Enhanced bactericidal action of SnO2 nanostructures having different morphologies under visible light: Influence of surfactant
•Surfactant-assisted solvothermally synthesis of SnO2 powders.•As-synthesized SnO2 samples with different morphologies displayed different optical properties.•Band gap modification induced visible light bacterial photoinactivation against E. coli.•All catalysts showed sufficient antibacterial efficiency under dark condition.
The practical use of visible-light for bactericide treatment has been established by tin oxide nanostructures synthesized using a surfactant-assisted solvothermal method. Anionic (sodium n-dodecyl sulfate, SDS), cationic (cetyltrimethyl ammonium bromide, CTAB) and non-ionic (Tritron X-100) surfactants were used as morphology controlling agents. The as-synthesized nanoparticles are characterized by X-ray powder diffraction (XRD), UV–vis spectroscopy and scanning electron microscopy (SEM). The XRD patterns of the as-synthesized tin oxide nanoparticles were well indexed to the tetragonal rutile structure. Nanostructure tin oxide powders of about 70–92 nm in size have been obtained with different morphologies. The spherical, cauliflower, flower petals morphologies of surfactant-mediated SnO2 were obtained using X-100, CTAB, and SDS, respectively and the spherical-like for surfactant-free SnO2 was observed in the SEM micrographs. The surfactant-mediated SnO2 samples showed absorption edges red shift to longer wavelength and increased absorption intensities compared to surfactant-free SnO2. Antibacterial effectiveness of SnO2 samples was tested against general Escherichia coli (E. coli ATCC 25922) under UV-, visible-light and dark conditions. The surfactant promoted antimicrobial effect under visible light by SnO2 band gap modification. In contrast, the surfactant-free SnO2 possessed higher photokilling activity under UV-light. The antibacterial performance of SnO2 samples as a function of their structural and morphological features such as particle size, surface area and visible/UV light absorbing capacity was discussed.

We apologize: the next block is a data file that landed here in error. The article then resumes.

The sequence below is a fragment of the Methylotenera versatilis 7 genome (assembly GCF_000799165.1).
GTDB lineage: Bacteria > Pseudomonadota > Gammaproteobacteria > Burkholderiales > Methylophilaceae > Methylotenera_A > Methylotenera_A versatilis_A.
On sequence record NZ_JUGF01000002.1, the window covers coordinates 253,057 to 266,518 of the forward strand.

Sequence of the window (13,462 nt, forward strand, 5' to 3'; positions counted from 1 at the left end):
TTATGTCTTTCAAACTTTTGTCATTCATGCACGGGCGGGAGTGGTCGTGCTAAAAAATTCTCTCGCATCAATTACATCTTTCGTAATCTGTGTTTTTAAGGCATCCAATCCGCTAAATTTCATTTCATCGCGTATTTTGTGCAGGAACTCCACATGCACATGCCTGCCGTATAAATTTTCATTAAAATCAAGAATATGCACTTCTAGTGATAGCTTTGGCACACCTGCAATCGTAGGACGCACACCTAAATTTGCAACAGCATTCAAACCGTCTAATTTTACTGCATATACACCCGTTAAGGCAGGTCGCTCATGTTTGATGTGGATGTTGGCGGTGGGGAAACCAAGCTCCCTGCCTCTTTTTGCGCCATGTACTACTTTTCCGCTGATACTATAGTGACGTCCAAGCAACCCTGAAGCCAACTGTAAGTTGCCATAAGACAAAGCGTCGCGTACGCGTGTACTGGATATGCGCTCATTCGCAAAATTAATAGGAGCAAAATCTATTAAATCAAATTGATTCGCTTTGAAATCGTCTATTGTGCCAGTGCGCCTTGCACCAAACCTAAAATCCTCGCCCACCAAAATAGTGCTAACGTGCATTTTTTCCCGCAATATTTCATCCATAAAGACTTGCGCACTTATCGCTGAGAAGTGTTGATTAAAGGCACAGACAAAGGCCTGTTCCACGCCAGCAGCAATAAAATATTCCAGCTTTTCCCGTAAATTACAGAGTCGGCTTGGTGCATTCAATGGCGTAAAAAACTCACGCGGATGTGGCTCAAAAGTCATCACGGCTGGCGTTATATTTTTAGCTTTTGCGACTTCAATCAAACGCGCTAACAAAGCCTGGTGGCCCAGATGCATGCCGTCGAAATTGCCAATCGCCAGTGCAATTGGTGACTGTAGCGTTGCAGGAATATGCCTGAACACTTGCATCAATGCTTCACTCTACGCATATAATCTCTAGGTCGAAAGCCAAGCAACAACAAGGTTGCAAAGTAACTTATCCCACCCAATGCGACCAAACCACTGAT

Journal: Journal of Photochemistry and Photobiology B: Biology - Volume 130, 5 January 2014, Pages 132–139